Elizabeth Barrette (ysabetwordsmith) wrote,
Elizabeth Barrette
ysabetwordsmith

  • Mood:

Poem: "Threading the Labyrinth"

This poem is spillover from the September 1, 2015 Poetry Fishbowl. It was inspired by prompts from [personal profile] alexseanchai, LJ users Ng_moonmoth, and My_partner_doug. It also fills the "lyrical" square in my 8-31-15 card for the Tones Bingo fest. This poem has been sponsored by Ng_moonmoth.

Warning: This poem contains combat scenes described in moderate detail.

Note that I have used color-coding to help distinguish the threads as they are braided together, so if you can't see colors this will be harder to grasp. However! This type of poem is meant to be read aloud, and all you need to make the braid pop out in audio version is have three people read it.


"Threading the Labyrinth"


Green -- The Hero's Thread

Here comes the hero, just starting to sing.
Soon he'll be stumbling, trapped in the dark.
Lost in a labyrinth, longing for string.

Stories of old seem to kindle a spark.
Drawn by a yarn, now he seeks the beast's head.
Roaring, the minotaur seeks its own mark!

Gasping, the hero's life hangs by a thread.
Desperate for some hope, he struggles to cling.
As his heart falters, the hero falls dead.


Red -- The Minotaur's Thread

Here is the minotaur, shame of the king.
Hungry and angry, he stalks through the park.
There should be food that they promised to bring.

The human is coming, from off the barque.
Minotaur smells where the fresh trail has led.
Drooling, he licks his teeth, sharp as a shark.

Stricken by hero-blow, blood running red,
Down goes the minotaur, frost in the spring.
Such is the rede that the sibyls have read.


Blue -- The Labyrinth's Thread

Here lies the labyrinth, ring within ring.
Stories are waiting around every arc.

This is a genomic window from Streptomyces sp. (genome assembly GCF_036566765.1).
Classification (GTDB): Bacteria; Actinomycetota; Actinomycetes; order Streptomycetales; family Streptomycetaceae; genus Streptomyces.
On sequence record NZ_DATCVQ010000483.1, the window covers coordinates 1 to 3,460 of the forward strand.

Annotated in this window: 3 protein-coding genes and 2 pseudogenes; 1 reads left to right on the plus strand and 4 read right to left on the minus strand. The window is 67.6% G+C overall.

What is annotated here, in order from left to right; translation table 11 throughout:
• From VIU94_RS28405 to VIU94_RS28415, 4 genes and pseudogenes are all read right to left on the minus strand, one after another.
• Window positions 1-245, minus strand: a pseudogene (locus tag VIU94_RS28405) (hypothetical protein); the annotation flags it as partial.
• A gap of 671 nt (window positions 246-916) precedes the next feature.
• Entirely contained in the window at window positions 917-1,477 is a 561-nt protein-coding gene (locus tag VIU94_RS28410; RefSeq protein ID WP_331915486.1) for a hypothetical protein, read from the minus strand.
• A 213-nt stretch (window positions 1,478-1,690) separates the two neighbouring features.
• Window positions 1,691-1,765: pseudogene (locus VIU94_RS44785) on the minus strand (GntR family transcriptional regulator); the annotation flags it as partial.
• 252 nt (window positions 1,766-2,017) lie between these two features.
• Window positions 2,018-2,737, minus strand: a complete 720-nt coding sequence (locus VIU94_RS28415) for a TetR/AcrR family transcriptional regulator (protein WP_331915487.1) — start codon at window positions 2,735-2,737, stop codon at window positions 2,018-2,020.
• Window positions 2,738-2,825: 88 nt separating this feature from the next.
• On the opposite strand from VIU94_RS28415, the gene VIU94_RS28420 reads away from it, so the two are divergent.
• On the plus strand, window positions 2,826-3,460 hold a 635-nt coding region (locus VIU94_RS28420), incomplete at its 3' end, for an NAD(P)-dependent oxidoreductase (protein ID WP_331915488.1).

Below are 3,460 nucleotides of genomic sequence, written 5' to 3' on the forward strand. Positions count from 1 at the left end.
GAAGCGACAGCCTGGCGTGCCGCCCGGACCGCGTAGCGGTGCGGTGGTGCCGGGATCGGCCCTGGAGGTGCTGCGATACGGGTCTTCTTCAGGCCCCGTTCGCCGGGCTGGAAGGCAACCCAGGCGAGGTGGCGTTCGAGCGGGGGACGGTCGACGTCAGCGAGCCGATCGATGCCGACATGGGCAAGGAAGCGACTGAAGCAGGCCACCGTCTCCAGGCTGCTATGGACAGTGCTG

Two bodies balance, as if on a swing.

Soon will come battle, so bitter and stark.
This is their fate now, familiar, outspread.
These walls have seen it before, and they hark.

Tangled, the fighters fall, last words unsaid.
Nothing remains for the two foes to fling.
Rats in the labyrinth run to get fed.


Threading the Labyrinth

Here comes the hero, just starting to sing.
Here stands the minotaur, shame of the king.
Here lies the labyrinth, ring within ring.

Soon he'll be stumbling, trapped in the dark.
Stories are waiting around every arc.
Hungry and angry, he stalks through the park.

Two bodies balance, as if on a swing.
Lost in a labyrinth, longing for string,
There should be food that they promised to bring.

Soon will come battle, so bitter and stark.
The human is coming, from off the barque.
Stories of old seem to kindle a spark.

Minotaur smells where the fresh trail has led.
This is their fate now, familiar, outspread.
Drawn by a yarn, now he seeks the beast's head.

Drooling, he licks his teeth, sharp as a shark.
Roaring, the minotaur seeks its own mark!
These walls have seen it before, and they hark.

Gasping, the hero's life hangs by a thread.
Stricken by hero-blow, blood running red,
Tangled, the fighters fall, last words unsaid.

Desperate for some hope, he struggles to cling.
Nothing remains for the two foes to fling.
Down goes the minotaur, frost in the spring.

Rats in the labyrinth run to get fed
As his heart falters. The hero falls dead.
Such is the rede that the sibyls have read.

* * *

Notes:

You can read the labyrinth myth online.

This poetic form is called Brigid's Braid after the first (and only other) poem I have written in it. There are three "threads" each of which has three verses which are tercets. They rhyme aba, bcb, cac.

Then there is the "braided" version. The first lines of each thread become the first tercet, in the pattern G1R1B1 which now rhymes aaa. The second lines of each thread become the second tercet, G2B2R2 rhyming bbb. The remaining braid pattern is BGR, BRG, RBG, RGB, GRB, GBR, BGR.

The idea is to get three people to perform this poem, first with each of them reading one thread, and then with all three "braiding" the lines together. I have represented it visually with changing colors.

Braiding is a traditional way to make small strands into larger cords. In Celtic tradition, the number three symbolizes the goddess Brigid in her roles as smith, healer, and bard. (You see the same thing in Greek mythology too, making a nice connection with the labyrinth.) Read how to make a three-strand braid or watch a video of braiding. This is how you can find inspiration for poetry in everyday things!
Tags: cyberfunded creativity, ethnic studies, fantasy, fishbowl, poem, poetry, reading, spirituality, weblit, writing
Subscribe
  • Post a new comment

    Error

    default userpic

    Your IP address will be recorded 

    When you submit the form an invisible reCAPTCHA check will be performed.
    You must follow the Privacy Policy and Google Terms of use.
  • 6 comments